Next week is the big Manchester Derby. A match in which victory for either team will strengthen their push for a Top 4 finish. A match which pits arguably the two most respected managers on the planet against each other again. A match which could see £600 MILLION worth of players on the pitch at one time. Perhaps more importantly though, it’s a match which decides bragging rights across a city. Cue a week of build-up in which every ex-footballer and pundit will vehemently claim:
“Form goes out the window on derby day”
“Form” is going to be classified as the amount of points taken over the five games prior to the derby day matchup. There are a number of caveats to this (see the very bottom of this article) but in general it seems a fair, and probably the best, method to use. Data for “Form” will be collected for the Manchester, Merseyside (Liverpool versus Everton), and North London (Arsenal versus Tottenham Hotspur) going back to the 2002-03 season. Only derby matches in which the difference in Form between the two teams is GREATER than three points will be analysed, as clearly it is only in these instances in which one team is more “in-form” than the other. For example, in the first Manchester derby of the 2014/15 season, Manchester United’s Form was 15 points, whilst Manchester City’s Form was six points. This is a difference of nine points and would therefore be included in the analysis. However, in the second Manchester derby of that season, Manchester United’s Form was eight points and Manchester City’s Form was 10 points. This is a difference of two points and would therefore NOT be included in the analysis. Note, matchups were also excluded if they fell so early in the season that one of the teams had not yet played five preceding matches.
The Manchester Derby
- Of the 13 eligible cases, Form “went out the window” 5 times. The match “went with the form book” seven times. In one instance the derby matchup was drawn (categorised as “meh” as Form neither went out the window, nor did the matchup go as expected).
- Since 2003, Manchester City have NEVER gone into the derby matchup with considerably better form (greater than three points difference) than Manchester United.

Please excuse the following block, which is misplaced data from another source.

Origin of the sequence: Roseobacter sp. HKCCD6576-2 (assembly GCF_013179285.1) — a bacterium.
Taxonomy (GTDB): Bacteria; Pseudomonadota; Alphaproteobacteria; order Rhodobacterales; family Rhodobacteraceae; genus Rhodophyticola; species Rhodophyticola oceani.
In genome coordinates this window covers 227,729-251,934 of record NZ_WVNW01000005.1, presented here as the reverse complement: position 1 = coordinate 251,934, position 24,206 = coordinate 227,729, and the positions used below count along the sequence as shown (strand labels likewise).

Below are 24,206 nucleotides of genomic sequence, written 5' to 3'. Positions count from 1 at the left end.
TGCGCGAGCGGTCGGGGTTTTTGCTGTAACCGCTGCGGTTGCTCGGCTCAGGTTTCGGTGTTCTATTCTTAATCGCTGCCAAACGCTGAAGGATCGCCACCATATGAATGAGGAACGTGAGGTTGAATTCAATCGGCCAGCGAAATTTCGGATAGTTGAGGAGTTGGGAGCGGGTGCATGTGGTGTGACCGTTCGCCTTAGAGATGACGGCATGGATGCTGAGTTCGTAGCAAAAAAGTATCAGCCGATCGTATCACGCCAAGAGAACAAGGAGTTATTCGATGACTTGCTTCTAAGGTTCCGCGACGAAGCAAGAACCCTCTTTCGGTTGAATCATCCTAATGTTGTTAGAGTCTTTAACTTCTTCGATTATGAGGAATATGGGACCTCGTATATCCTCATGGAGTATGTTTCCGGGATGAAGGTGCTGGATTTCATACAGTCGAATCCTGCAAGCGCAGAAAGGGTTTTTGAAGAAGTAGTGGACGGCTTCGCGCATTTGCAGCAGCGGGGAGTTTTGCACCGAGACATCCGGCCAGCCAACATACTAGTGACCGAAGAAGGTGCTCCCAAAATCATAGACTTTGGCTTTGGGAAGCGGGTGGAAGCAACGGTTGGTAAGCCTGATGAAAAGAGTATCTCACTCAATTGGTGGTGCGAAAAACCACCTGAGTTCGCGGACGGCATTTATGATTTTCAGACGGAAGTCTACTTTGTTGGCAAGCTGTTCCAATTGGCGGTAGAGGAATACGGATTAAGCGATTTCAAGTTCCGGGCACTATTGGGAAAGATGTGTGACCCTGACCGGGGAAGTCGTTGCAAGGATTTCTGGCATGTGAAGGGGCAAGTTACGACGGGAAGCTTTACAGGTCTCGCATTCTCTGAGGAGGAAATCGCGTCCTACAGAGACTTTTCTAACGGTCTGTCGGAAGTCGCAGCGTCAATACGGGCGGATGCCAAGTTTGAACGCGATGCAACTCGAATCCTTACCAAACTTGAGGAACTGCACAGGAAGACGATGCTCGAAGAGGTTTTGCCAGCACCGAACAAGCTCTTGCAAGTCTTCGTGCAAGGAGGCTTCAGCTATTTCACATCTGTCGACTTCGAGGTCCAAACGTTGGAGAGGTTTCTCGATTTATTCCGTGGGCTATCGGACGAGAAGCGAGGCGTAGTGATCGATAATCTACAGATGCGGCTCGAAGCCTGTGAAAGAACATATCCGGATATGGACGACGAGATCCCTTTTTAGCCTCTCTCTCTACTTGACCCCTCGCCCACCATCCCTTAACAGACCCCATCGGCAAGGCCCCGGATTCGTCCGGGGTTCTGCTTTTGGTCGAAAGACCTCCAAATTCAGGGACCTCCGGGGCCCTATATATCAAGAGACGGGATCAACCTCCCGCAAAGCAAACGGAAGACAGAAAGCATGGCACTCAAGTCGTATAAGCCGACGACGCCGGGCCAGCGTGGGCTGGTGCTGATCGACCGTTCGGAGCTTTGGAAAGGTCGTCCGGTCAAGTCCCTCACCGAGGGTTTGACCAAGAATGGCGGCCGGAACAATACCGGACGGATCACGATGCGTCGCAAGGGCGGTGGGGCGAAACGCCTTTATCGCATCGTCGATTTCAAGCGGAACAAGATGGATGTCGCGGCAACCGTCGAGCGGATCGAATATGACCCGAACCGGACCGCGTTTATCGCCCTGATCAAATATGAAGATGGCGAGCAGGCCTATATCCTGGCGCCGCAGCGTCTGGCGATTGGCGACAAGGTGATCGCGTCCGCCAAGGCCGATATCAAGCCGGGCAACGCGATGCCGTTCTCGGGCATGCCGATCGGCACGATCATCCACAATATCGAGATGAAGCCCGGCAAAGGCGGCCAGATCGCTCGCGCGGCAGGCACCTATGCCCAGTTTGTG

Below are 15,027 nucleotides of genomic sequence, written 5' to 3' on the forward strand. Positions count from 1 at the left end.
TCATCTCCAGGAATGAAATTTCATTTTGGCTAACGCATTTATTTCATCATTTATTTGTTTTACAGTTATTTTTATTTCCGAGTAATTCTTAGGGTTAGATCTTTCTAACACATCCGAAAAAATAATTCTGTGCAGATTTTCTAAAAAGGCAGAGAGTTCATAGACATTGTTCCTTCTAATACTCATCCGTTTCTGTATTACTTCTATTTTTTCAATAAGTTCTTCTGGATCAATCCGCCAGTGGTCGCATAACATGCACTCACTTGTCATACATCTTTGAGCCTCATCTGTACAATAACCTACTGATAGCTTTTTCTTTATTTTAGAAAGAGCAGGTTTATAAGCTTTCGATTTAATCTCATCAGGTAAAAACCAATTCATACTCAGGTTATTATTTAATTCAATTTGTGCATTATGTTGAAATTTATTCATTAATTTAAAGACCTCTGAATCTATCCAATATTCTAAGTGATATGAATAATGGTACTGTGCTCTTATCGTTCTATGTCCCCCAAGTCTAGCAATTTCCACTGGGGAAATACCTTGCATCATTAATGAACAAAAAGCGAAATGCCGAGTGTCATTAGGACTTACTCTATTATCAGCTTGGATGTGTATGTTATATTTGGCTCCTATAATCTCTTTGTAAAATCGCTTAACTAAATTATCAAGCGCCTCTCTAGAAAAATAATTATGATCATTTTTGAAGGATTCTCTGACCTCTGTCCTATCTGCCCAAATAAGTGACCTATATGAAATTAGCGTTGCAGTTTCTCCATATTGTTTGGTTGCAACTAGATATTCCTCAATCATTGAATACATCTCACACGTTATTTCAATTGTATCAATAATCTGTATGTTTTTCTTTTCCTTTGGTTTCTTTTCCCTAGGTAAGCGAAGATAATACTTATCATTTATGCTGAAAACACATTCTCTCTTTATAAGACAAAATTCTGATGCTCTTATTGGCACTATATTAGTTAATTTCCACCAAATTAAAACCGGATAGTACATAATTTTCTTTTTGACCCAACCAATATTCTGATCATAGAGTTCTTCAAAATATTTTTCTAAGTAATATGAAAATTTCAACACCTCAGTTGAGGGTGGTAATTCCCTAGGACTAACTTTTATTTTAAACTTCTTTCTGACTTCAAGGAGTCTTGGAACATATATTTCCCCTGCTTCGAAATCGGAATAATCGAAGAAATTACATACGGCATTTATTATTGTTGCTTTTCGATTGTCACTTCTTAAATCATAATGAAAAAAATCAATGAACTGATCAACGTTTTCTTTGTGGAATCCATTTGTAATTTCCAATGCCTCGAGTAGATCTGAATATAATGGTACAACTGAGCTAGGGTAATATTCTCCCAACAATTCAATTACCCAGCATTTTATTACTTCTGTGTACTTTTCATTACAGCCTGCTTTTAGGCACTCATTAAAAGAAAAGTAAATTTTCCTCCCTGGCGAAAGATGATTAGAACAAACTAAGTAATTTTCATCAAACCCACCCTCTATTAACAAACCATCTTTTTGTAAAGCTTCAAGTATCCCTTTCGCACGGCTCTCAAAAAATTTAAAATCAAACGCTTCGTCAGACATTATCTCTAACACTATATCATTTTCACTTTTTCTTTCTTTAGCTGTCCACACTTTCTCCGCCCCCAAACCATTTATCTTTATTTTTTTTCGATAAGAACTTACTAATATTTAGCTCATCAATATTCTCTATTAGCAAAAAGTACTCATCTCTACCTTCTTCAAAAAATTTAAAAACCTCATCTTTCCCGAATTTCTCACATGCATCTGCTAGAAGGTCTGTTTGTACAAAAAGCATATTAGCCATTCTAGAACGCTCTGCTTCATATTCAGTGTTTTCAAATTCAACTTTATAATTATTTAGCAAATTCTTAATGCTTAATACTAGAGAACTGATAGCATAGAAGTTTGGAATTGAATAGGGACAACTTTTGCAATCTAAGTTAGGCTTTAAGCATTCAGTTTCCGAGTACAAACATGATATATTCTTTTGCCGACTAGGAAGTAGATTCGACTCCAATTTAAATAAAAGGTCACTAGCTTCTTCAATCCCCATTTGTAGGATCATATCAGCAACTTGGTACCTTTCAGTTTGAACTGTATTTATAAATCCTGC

- Across ALL derby matches (i.e. even ones in which the Form difference is three or less), Manchester United average 11.6 points prior to derbies they win, 11.5 points prior to derbies they draw, and 10.8 points prior to derbies they lose.
- Conversely, Manchester City average 7.9 points prior to derbies they win, 7.5 points prior to derbies they draw, and 7.0 points prior to derbies they lose.
The Merseyside Derby
- Of the 11 eligible cases, Form “went out the window” just once. The match “went with the form book” 4 times. In 6 instances the derby matchup was drawn (categorised as “meh” as Form neither went out the window, nor did the matchup go as expected).
- On 3 occasions both Liverpool and Everton have gone into the Merseyside derby with exactly the same Form. Despite this, none of these matches ended in a draw.
- Across ALL derby matches (i.e. even ones in which the Form difference is 3 or less), Liverpool average 9.3 points prior to derbies they win and 7.9 points prior to derbies they draw (Everton have not won enough to make meaningful inferences regarding losses).
- Conversely, Everton average 7.7 points prior to derbies they draw, and 7.4 points prior to derbies they lose (again, Liverpool have not lost enough to make meaningful inferences regarding wins).
The North London Derby
- Of the 12 eligible cases, Form “went out the window” twice. The match “went with the form book” 4 times. In 6 instances the derby matchup was drawn (categorised as “meh” as Form neither went out the window, nor did the matchup go as expected).
- Arsenal have beaten Tottenham 5-4, 5-2, and 5-2 since 2003. Their Form going into each game was a very mediocre seven, seven, and eight points.